FIFA Changes Are Needless

From our previous issue, by Gaby McKay

Football has always had a rather tenuous connection with the concept of the New Year. The practice of throwing out the old and bringing in the new that January or February represents for much of the world’s population has very little relevance to the game. All the major European leagues are in full swing and the process of renewal doesn’t really begin until after the Champions League final in June.

In 2020 though the football community is just as keen to step into a new year as the rest of the world. The planet has been gripped by the COVID-19 pandemic and all its associated hardships, while the game has lost some of its greatest legends. Things won’t change overnight on December 31 – or even on February 13 for our Chinese brothers and sisters.

After the annus horribilis to end them all though, there’s plenty to look forward to in 2021. As with the annual resolutions it may not be everything we hope but in the spirit of losing weight or stopping smoking, let’s look forward to the things we can enjoy once 2020 has been shown the red card of history.

March 2020 brought the Day the Football Stood Still, and even when the game returned a few months later it was a cold, sterile thing. Fans have been locked out of stadiums across the world in an effort to control the coronavirus, and while that’s understandable in the face of a deadly pandemic it has proved the old adage that football without fans is nothing. We’ve seen the Derby d’Italia, the Old Firm and El Clasico behind closed doors and the backdrop of an empty stadium is not fit to host some of the world’s most intensely felt games.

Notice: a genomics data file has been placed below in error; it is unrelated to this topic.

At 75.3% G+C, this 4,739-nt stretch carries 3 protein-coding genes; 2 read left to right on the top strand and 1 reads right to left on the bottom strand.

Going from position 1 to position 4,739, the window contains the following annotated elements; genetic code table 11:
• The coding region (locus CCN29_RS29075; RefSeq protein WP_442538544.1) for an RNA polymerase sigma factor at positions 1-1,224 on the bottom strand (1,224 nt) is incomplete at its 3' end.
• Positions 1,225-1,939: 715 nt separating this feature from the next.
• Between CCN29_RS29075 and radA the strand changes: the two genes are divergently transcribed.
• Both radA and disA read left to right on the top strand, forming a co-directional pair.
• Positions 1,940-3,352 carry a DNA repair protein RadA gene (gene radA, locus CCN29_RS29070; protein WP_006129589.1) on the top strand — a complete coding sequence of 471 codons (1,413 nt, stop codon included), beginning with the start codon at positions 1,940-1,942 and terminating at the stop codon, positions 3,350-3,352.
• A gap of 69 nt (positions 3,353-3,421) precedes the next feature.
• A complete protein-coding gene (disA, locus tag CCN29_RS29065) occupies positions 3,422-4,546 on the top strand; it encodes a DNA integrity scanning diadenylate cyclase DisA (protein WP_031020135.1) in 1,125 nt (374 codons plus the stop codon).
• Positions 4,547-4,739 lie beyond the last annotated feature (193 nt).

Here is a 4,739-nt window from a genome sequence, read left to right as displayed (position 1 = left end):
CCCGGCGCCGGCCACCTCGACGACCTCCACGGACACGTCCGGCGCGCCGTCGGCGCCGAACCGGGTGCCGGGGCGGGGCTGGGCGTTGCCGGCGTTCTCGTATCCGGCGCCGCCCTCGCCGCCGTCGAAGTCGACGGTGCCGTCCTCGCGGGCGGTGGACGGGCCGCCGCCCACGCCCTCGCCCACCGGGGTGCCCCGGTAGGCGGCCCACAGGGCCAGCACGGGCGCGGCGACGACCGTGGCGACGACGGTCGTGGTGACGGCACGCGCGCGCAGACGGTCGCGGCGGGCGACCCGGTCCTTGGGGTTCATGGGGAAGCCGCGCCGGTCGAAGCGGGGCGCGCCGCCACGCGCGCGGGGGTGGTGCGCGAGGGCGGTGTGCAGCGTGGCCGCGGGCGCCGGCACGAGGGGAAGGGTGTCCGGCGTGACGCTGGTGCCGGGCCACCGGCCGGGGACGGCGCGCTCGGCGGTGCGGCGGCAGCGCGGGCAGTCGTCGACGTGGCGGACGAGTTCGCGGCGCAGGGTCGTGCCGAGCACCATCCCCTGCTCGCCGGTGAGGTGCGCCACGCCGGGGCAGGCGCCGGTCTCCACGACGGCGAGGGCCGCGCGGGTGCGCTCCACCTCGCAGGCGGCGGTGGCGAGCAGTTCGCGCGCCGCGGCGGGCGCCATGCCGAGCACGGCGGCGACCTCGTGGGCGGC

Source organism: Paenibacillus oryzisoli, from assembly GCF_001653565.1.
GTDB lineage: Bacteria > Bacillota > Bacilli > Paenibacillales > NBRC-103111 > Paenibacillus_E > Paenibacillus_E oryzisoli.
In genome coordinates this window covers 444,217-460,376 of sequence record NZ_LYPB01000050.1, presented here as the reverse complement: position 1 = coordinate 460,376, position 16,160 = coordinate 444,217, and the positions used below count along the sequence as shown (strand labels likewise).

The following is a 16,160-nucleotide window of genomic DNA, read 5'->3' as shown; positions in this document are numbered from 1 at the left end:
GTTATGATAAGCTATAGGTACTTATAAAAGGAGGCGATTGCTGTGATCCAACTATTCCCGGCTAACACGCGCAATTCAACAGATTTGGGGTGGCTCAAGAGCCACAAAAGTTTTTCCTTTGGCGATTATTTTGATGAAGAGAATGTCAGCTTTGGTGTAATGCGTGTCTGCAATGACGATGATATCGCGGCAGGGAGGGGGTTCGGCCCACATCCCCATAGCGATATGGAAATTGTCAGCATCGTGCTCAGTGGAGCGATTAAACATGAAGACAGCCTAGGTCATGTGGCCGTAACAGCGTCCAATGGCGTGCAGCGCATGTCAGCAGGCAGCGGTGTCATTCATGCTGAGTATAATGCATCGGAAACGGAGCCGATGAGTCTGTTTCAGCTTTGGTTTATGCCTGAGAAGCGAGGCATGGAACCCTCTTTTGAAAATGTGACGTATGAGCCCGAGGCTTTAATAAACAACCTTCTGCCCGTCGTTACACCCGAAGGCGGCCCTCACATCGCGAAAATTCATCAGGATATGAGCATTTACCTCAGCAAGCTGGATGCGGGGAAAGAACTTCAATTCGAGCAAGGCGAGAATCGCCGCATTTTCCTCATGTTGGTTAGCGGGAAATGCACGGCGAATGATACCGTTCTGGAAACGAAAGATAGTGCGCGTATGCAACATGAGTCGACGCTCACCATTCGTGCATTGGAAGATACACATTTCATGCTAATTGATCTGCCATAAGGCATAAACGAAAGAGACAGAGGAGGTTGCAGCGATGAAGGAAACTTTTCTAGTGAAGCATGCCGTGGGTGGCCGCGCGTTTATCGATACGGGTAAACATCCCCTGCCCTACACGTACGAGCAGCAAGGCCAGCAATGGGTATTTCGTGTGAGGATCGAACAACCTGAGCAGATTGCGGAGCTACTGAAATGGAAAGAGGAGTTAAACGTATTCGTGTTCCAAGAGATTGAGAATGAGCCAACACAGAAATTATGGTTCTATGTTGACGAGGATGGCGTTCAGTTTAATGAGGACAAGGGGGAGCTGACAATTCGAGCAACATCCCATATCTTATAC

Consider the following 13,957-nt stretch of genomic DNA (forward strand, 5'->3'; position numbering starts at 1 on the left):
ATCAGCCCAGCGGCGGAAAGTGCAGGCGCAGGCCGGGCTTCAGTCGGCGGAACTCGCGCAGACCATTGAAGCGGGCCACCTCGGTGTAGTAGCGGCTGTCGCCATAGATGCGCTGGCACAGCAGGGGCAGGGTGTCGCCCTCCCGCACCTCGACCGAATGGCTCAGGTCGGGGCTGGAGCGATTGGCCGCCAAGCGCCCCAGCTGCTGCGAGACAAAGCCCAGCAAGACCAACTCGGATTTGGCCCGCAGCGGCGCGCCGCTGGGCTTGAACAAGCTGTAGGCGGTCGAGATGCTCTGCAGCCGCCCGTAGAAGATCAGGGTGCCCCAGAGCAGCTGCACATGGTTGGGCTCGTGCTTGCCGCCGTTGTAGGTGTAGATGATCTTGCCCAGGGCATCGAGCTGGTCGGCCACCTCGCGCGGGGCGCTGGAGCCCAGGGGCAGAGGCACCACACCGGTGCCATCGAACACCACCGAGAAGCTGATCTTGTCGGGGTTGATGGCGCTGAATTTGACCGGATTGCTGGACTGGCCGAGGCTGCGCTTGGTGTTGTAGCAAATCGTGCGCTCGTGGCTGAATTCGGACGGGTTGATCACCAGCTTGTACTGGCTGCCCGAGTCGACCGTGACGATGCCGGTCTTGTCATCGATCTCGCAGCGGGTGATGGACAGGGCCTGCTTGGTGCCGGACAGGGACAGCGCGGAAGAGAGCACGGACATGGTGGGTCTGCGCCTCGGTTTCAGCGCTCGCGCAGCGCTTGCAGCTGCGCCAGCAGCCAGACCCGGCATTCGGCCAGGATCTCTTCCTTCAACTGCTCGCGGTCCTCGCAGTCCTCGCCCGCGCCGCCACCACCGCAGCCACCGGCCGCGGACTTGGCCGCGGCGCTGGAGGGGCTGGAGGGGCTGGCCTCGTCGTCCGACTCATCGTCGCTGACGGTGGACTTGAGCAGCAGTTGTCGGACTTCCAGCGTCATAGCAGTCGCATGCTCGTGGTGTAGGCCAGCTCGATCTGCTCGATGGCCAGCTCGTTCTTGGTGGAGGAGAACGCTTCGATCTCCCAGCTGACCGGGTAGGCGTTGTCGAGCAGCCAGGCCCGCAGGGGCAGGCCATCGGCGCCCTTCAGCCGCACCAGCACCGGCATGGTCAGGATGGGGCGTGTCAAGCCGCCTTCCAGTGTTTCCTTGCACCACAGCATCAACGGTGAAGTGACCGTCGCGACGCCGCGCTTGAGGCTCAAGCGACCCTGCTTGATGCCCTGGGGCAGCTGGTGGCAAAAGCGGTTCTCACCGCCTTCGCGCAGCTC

Even where fans have been allowed in it’s been at vastly reduced capacities with distancing and masks, but with a vaccine for COVID-19 starting to be rolled out across the world we can now dream of a return to normality. We can dream of the day we say goodbye to piped-in crowd noise on television broadcasts, of the moment we’re allowed back into a stadium to shout, to hug and to cheer. It may take some time, but that day is coming.

Then of course we have the action on the pitch. While there are legitimate fears of player burnout with a packed schedule, things are beautifully poised for a dramatic season. In Italy you’ve got the revival of Milan, led by a 39-year-old Zlatan Ibrahimovic, as Juventus’ grip on the Scudetto looks to be loosening. Look over to Spain and the Barcelona-Real Madrid duopoly could be smashed this season. Barça are clown car and Madrid not much better – can Atletico Madrid, or even Real Sociedad or Villarreal take advantage?

The Premier League sees Liverpool continuing their dominant form of last season but Jurgen Klopp’s men won’t have it all their own way this time. Big spending Chelsea look to be in a position to challenge after a shaky start while, across London, Sauron appears to have recovered the One Ring as Jose Mourinho turns Tottenham into legitimate contenders.

If international football is what floats your boat then there’s the rescheduled Euro 2020 to look forward to. Some have criticised the format, spread across several cities, and it remains to be seen if that setup holds in the current climate. Assuming it can go ahead as planned though we should see fervent home fans in London, Rome and Munich. And if you thought “Will Grigg’s On Fire” was the sound of 2016 just wait until Scotland’s Tartan Army invades London armed with Spanish disco curio ‘Yes Sir I Can Boogie’.

Perhaps transfer intrigue is your thing? If so there’s plenty to look forward to on that score too. After the late summer saga of his planned Barcelona departure, Lionel Messi is out of contract on June 30. Provided he hasn’t inked a new deal – which looks unthinkable – the Argentine superstar will be free to negotiate with other clubs from January. Expect Manchester City and Paris Saint-Germain to be at the front of the lengthy queue.

The French giants have issues of their own though with Kylian Mbappe and Neymar’s deals both expiring in 2022. Could we see one of them on the move? Real Madrid haven’t had a Galactico signing in a while – or rather Eden Hazard can’t get on the pitch – will they make a big play in the summer?

Then there are the little, unpredictable things that make up the rich tapestry of football and could enter the history books. Those are all to come. Hey, 2020, your number is up. 2021: get out there and make it happen for us.

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